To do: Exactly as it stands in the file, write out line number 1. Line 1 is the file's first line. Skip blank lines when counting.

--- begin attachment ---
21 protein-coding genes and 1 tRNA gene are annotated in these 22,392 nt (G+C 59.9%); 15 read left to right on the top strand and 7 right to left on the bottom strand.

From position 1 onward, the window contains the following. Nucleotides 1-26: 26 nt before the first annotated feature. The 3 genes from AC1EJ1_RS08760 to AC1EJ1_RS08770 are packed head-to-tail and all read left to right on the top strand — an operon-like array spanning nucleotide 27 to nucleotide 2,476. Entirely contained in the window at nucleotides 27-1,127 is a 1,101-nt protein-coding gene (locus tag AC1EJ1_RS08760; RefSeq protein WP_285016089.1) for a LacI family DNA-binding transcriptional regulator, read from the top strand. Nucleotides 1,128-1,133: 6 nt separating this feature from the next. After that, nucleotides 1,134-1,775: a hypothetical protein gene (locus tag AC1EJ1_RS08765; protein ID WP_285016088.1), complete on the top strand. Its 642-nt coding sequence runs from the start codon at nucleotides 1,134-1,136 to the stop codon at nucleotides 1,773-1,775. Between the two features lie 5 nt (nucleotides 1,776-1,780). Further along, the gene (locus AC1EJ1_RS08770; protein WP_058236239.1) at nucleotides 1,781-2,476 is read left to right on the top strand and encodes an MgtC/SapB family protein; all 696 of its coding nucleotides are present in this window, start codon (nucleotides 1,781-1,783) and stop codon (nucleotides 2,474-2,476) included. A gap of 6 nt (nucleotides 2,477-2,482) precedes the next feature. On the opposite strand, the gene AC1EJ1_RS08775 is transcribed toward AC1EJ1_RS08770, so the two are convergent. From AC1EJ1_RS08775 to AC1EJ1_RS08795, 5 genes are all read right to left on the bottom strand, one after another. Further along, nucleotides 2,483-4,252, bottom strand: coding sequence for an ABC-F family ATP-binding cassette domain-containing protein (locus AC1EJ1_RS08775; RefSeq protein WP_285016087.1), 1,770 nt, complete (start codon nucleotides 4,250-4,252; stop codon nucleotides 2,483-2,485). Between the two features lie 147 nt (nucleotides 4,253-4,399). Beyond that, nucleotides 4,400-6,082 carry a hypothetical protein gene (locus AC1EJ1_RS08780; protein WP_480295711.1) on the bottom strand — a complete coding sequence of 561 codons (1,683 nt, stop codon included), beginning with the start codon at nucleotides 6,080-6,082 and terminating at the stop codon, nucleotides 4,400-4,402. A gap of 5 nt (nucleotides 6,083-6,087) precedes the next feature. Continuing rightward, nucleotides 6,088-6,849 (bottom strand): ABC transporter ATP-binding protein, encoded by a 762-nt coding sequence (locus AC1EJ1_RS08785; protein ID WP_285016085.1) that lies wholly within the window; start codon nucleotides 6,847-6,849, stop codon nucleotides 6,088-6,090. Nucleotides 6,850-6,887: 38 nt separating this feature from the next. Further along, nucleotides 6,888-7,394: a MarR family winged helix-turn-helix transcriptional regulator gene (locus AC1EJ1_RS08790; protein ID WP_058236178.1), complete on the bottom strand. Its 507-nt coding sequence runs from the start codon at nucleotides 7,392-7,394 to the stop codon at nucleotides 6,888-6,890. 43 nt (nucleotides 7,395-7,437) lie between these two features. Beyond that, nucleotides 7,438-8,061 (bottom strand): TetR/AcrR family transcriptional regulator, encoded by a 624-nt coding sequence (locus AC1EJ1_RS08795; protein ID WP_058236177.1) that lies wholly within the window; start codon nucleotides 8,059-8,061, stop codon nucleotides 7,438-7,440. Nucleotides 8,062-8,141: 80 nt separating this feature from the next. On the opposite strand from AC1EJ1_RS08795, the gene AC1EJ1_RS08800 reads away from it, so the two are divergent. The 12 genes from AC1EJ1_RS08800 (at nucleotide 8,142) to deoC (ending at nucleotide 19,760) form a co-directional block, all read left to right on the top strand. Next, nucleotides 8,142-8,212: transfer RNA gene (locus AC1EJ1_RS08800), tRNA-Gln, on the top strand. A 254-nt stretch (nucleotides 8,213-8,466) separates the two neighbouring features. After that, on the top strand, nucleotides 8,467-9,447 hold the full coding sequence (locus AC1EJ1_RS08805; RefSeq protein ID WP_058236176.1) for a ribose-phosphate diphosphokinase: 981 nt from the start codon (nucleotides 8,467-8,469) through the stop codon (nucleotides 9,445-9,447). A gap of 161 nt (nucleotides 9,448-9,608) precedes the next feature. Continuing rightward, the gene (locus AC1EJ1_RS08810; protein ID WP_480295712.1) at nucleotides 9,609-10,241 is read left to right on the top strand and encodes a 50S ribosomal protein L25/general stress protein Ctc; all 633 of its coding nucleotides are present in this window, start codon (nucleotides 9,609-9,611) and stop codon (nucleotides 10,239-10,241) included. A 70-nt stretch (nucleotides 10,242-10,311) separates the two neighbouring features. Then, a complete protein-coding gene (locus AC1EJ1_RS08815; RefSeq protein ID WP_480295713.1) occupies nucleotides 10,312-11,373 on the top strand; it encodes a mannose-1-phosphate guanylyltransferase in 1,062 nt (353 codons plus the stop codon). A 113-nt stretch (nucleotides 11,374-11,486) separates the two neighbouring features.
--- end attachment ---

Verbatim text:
21 protein-coding genes and 1 tRNA gene are annotated in these 22,392 nt (G+C 59.9%); 15 read left to right on the top strand and 7 right to left on the bottom strand.